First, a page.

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UK private sector property landlords more confident, survey suggests

The latest survey by specialist lender, CHL Mortgages, shows that landlords were particularly positive about rental demand with 43% suggesting it is now better than six months ago and it is sufficient to cover mortgage repayments, maintenance and cost.

CHL believe this supports the view that rental yields for residential investment properties have accelerated since the credit crunch and subsequent recession three years ago.

In the short term some 33% of landlords said they were looking to buy more investment properties in the next 12 months, up from 28% last yea. However, a lack of finance was still cited as the biggest constraint to achieving this aim. The other major constraint on expansion was the high deposit requirements that now come with buy to let mortgage products.

It also found that one in five respondents said they would consider fixing their buy to let mortgage to protect them against future interest rises and four in five landlords make adequate provisions for maintenance of their investment properties from rent receipts.

The same figure indicated they do not make overpayments on their borrowings indicating that borrowers are more inclined to channel any surplus rental income towards maintenance.

CHL believe the growing positivity shown by its landlord borrowers is reflected in its own arrears experience. At the end of May this year, the number of accounts greater than three months in arrears had fallen to 855 from a 2010 year end figure of 933. This represents just 1.92% of CHL’s total of 44,477 live accounts on its loan book and the lender fully expects this downward trend to continue despite a still uncertain economic outlook.

‘Our 2011 Landlord Survey confirms that buy to let remains an attractive asset class for savvy investors. Landlords are clearly positive about the future of buy to let and they have good reason to feel this way with rental demand growing as a result of a number of underlying drivers,’ said Bob Young, managing director at CHL Mortgages.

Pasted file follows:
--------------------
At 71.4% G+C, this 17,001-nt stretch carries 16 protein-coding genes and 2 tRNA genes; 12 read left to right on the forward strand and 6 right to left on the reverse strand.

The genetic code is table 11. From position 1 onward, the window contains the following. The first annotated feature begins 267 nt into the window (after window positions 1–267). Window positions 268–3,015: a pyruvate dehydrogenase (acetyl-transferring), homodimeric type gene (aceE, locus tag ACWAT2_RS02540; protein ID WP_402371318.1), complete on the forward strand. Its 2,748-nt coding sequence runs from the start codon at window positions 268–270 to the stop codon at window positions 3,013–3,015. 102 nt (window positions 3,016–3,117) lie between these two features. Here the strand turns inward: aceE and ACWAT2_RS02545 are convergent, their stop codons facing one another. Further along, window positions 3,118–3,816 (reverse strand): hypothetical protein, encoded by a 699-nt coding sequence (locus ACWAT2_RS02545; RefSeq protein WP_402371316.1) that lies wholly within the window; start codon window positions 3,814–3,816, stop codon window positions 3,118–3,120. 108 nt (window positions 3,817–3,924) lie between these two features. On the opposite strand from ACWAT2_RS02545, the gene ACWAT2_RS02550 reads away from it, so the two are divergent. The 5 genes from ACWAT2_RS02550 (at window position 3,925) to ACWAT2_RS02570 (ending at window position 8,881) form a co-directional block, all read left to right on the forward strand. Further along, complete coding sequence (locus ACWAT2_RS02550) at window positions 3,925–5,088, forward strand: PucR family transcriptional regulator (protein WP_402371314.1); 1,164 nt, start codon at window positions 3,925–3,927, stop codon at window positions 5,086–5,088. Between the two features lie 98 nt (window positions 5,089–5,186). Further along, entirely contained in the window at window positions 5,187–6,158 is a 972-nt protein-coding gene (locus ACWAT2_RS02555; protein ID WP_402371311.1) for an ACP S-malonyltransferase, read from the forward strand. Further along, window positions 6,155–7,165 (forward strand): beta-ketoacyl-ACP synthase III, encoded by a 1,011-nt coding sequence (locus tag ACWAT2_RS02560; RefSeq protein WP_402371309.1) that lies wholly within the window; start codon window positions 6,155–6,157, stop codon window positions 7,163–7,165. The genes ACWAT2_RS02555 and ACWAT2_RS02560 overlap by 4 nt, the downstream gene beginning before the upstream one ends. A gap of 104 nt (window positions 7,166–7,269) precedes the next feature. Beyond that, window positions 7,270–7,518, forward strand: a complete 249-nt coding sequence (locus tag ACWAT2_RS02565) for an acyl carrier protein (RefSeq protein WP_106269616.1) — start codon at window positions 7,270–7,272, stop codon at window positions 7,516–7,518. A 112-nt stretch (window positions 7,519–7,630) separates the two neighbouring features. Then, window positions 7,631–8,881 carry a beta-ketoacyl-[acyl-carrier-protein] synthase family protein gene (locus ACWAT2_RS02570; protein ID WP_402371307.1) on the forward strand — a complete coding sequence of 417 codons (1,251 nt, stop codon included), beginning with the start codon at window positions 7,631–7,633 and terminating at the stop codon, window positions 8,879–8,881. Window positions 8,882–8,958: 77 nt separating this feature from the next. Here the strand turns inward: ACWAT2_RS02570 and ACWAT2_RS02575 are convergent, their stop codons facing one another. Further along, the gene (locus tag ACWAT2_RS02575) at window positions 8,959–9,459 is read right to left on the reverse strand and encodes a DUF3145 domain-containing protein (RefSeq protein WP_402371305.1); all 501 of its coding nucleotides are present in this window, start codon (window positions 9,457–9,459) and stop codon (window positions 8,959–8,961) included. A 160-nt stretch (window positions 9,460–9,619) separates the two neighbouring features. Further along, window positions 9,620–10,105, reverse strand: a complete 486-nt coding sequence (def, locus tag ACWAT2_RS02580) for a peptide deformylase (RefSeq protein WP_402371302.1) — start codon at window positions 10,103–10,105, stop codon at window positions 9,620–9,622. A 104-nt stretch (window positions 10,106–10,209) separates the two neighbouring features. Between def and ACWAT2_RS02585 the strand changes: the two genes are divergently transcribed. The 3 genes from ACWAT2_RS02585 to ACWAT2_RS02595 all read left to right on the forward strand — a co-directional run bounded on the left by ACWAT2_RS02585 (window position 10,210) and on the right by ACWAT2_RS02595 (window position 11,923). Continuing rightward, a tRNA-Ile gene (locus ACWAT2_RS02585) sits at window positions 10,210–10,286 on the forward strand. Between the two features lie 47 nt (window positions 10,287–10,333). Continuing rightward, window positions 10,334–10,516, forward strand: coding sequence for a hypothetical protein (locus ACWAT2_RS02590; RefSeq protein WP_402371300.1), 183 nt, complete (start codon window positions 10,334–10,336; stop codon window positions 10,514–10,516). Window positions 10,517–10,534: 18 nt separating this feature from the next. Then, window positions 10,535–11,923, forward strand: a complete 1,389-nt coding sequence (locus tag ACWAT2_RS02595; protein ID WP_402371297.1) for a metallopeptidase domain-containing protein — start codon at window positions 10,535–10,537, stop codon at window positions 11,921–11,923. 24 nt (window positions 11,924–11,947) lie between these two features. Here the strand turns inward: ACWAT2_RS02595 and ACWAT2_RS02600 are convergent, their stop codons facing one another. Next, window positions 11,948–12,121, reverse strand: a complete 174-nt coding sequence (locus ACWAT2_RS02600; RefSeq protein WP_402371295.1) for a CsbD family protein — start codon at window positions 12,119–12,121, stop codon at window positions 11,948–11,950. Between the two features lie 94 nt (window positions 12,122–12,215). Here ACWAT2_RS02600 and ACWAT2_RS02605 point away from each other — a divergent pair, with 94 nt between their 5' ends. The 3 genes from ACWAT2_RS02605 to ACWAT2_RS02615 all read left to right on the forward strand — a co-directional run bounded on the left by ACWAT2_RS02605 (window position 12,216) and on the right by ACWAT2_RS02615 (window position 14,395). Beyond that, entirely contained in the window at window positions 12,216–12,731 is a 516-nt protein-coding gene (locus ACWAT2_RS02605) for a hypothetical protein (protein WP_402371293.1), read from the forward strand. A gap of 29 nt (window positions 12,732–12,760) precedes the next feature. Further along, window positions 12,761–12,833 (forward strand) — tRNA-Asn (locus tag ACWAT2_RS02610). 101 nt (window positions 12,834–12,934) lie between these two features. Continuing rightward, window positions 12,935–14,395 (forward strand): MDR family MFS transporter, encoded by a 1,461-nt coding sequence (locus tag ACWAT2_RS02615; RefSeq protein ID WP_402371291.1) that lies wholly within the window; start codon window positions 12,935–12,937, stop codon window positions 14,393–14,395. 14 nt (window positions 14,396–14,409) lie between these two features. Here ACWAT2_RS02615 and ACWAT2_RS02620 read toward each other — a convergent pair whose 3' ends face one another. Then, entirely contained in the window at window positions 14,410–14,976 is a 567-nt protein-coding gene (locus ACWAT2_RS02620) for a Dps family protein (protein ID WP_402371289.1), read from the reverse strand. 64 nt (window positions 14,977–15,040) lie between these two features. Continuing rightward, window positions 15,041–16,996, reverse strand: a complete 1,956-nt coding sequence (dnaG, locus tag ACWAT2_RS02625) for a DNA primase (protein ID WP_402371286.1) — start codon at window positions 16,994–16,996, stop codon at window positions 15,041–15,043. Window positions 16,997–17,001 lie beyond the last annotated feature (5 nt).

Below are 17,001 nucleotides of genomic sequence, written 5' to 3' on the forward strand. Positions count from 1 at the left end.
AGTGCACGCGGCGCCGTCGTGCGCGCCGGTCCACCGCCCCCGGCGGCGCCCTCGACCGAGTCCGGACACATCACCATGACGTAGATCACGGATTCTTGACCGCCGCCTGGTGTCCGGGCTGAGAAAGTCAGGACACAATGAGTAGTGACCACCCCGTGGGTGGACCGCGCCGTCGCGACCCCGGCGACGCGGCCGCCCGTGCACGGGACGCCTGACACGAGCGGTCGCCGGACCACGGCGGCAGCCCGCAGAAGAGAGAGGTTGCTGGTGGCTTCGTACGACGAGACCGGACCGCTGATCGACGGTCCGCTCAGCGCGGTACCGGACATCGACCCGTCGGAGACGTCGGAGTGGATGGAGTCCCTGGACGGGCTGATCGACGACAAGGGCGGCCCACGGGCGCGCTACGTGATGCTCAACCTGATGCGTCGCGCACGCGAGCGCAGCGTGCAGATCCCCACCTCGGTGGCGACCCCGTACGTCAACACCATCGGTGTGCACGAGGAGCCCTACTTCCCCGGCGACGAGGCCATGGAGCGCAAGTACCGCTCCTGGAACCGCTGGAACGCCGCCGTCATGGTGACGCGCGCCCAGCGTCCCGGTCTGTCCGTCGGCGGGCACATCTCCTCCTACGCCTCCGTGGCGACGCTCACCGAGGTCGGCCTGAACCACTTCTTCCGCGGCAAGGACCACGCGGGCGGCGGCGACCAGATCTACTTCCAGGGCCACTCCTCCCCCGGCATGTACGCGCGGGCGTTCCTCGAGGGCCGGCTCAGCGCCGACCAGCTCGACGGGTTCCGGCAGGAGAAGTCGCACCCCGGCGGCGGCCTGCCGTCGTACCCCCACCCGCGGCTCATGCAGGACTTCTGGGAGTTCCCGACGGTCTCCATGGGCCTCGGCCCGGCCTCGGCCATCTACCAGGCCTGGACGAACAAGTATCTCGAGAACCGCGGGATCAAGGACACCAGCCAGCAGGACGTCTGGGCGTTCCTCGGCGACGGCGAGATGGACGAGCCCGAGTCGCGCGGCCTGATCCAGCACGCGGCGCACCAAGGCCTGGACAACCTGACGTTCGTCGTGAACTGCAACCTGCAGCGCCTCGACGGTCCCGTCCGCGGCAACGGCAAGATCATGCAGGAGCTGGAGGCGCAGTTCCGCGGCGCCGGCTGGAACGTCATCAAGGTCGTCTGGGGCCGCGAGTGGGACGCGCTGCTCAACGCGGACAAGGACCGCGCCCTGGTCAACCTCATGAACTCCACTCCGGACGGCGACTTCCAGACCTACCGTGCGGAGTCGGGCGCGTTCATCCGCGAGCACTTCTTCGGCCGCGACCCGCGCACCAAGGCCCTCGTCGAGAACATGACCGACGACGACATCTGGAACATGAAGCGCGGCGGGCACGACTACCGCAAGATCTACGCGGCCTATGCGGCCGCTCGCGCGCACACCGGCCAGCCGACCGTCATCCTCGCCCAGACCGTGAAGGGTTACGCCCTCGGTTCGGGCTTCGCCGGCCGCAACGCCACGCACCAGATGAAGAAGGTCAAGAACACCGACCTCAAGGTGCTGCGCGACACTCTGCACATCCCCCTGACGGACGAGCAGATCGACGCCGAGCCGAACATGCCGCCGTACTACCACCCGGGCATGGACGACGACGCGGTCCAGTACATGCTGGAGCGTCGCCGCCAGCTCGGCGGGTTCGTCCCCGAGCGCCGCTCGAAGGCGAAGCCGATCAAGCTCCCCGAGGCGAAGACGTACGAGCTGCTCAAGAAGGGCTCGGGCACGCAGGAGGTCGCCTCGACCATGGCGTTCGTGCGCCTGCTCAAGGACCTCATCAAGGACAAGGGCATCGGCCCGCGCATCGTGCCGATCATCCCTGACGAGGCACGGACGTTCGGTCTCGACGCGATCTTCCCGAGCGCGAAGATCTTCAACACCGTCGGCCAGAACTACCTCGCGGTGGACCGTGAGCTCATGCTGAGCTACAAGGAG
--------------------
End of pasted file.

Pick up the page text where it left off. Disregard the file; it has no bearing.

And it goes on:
‘Clearly, a lack of credit, tougher lending criteria and higher deposit requirements are suppressing residential property ownership for many, which is resulting in considerable pent-up rental demand a real positive for the private rental sector,’ he explained.

‘With uncertainty in the equity and bond markets we can therefore expect more investors to reconsider buy to let as an alternative asset class; even more so if property prices continue to fall over the next couple of years. We can also expect some accidental landlords or investors who unfortunately bought the brochure pre credit crunch to exit the market if an opportunity presents itself, and existing landlords who are committed to the sector and eyeing up further purchases may well be able to enhance their portfolios as this happens,’ he added.

Meanwhile, a separate report shows that the surge in interest in central London rental property is continuing. According to WA Ellis there is a marked increase in students looking to get settled before the start of the new academic year in September. Due to the shortage of supply of studio and one bedroom flats to let, rents in this area of the market have increased by as much as 10% since the beginning of the year.
Expats are fuelling the family house market with cases of three of four families bidding against each other. The short let market is also extremely active and this is set to continue over the summer months while people flock from all over the world to Henley, Ascot and Silverstone. With the Olympics this time next year, short let prices may well be six times more than they are today, it added.